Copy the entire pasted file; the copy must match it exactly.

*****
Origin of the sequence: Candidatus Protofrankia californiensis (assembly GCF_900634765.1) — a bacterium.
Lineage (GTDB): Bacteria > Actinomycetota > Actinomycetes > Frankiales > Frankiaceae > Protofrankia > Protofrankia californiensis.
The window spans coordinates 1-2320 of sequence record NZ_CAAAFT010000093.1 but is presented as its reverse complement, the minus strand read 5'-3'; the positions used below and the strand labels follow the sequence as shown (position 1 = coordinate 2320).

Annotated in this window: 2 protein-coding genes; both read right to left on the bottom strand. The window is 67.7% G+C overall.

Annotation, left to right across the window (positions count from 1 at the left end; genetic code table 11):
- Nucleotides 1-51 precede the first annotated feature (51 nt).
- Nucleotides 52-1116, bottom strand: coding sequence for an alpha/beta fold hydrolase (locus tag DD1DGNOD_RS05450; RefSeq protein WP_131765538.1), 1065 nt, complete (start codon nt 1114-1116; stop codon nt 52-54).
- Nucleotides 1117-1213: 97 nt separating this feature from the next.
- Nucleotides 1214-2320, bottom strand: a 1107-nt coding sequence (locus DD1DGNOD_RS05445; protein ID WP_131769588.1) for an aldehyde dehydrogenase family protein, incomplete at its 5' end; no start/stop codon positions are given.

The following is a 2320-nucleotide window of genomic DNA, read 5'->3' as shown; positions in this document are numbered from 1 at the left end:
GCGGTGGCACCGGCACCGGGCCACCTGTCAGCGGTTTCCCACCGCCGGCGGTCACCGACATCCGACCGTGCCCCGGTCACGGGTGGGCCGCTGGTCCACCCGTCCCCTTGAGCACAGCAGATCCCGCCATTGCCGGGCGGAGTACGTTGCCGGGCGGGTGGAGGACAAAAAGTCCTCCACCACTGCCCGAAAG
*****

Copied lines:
Origin of the sequence: Candidatus Protofrankia californiensis (assembly GCF_900634765.1) — a bacterium.
Lineage (GTDB): Bacteria > Actinomycetota > Actinomycetes > Frankiales > Frankiaceae > Protofrankia > Protofrankia californiensis.
The window spans coordinates 1-2320 of sequence record NZ_CAAAFT010000093.1 but is presented as its reverse complement, the minus strand read 5'-3'; the positions used below and the strand labels follow the sequence as shown (position 1 = coordinate 2320).

Annotated in this window: 2 protein-coding genes; both read right to left on the bottom strand. The window is 67.7% G+C overall.

Annotation, left to right across the window (positions count from 1 at the left end; genetic code table 11):
- Nucleotides 1-51 precede the first annotated feature (51 nt).
- Nucleotides 52-1116, bottom strand: coding sequence for an alpha/beta fold hydrolase (locus tag DD1DGNOD_RS05450; RefSeq protein WP_131765538.1), 1065 nt, complete (start codon nt 1114-1116; stop codon nt 52-54).
- Nucleotides 1117-1213: 97 nt separating this feature from the next.
- Nucleotides 1214-2320, bottom strand: a 1107-nt coding sequence (locus DD1DGNOD_RS05445; protein ID WP_131769588.1) for an aldehyde dehydrogenase family protein, incomplete at its 5' end; no start/stop codon positions are given.

The following is a 2320-nucleotide window of genomic DNA, read 5'->3' as shown; positions in this document are numbered from 1 at the left end:
GCGGTGGCACCGGCACCGGGCCACCTGTCAGCGGTTTCCCACCGCCGGCGGTCACCGACATCCGACCGTGCCCCGGTCACGGGTGGGCCGCTGGTCCACCCGTCCCCTTGAGCACAGCAGATCCCGCCATTGCCGGGCGGAGTACGTTGCCGGGCGGGTGGAGGACAAAAAGTCCTCCACCACTGCCCGAAAG